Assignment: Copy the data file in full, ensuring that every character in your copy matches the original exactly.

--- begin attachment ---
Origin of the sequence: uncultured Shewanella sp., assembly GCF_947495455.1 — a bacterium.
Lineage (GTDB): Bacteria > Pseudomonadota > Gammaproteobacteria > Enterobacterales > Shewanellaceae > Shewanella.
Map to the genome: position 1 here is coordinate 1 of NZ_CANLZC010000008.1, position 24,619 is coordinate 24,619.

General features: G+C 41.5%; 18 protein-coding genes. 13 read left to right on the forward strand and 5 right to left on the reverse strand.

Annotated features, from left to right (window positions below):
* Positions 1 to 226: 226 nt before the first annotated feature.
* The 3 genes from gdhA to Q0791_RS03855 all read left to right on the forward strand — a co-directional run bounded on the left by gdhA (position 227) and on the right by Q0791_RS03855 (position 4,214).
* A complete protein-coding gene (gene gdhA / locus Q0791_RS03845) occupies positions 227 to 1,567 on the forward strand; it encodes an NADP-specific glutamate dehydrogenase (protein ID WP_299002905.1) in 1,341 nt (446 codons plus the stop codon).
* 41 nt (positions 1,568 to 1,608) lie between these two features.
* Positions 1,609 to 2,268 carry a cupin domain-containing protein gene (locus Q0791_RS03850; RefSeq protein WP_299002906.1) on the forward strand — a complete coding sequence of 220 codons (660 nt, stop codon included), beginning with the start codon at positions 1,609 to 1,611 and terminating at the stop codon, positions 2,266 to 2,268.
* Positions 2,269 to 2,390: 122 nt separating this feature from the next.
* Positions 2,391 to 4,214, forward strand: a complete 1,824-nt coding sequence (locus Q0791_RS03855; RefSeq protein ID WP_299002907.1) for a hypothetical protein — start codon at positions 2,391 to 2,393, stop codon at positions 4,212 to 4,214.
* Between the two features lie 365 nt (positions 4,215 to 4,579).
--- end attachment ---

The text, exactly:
Origin of the sequence: uncultured Shewanella sp., assembly GCF_947495455.1 — a bacterium.
Lineage (GTDB): Bacteria > Pseudomonadota > Gammaproteobacteria > Enterobacterales > Shewanellaceae > Shewanella.
Map to the genome: position 1 here is coordinate 1 of NZ_CANLZC010000008.1, position 24,619 is coordinate 24,619.

General features: G+C 41.5%; 18 protein-coding genes. 13 read left to right on the forward strand and 5 right to left on the reverse strand.

Annotated features, from left to right (window positions below):
* Positions 1 to 226: 226 nt before the first annotated feature.
* The 3 genes from gdhA to Q0791_RS03855 all read left to right on the forward strand — a co-directional run bounded on the left by gdhA (position 227) and on the right by Q0791_RS03855 (position 4,214).
* A complete protein-coding gene (gene gdhA / locus Q0791_RS03845) occupies positions 227 to 1,567 on the forward strand; it encodes an NADP-specific glutamate dehydrogenase (protein ID WP_299002905.1) in 1,341 nt (446 codons plus the stop codon).
* 41 nt (positions 1,568 to 1,608) lie between these two features.
* Positions 1,609 to 2,268 carry a cupin domain-containing protein gene (locus Q0791_RS03850; RefSeq protein WP_299002906.1) on the forward strand — a complete coding sequence of 220 codons (660 nt, stop codon included), beginning with the start codon at positions 1,609 to 1,611 and terminating at the stop codon, positions 2,266 to 2,268.
* Positions 2,269 to 2,390: 122 nt separating this feature from the next.
* Positions 2,391 to 4,214, forward strand: a complete 1,824-nt coding sequence (locus Q0791_RS03855; RefSeq protein ID WP_299002907.1) for a hypothetical protein — start codon at positions 2,391 to 2,393, stop codon at positions 4,212 to 4,214.
* Between the two features lie 365 nt (positions 4,215 to 4,579).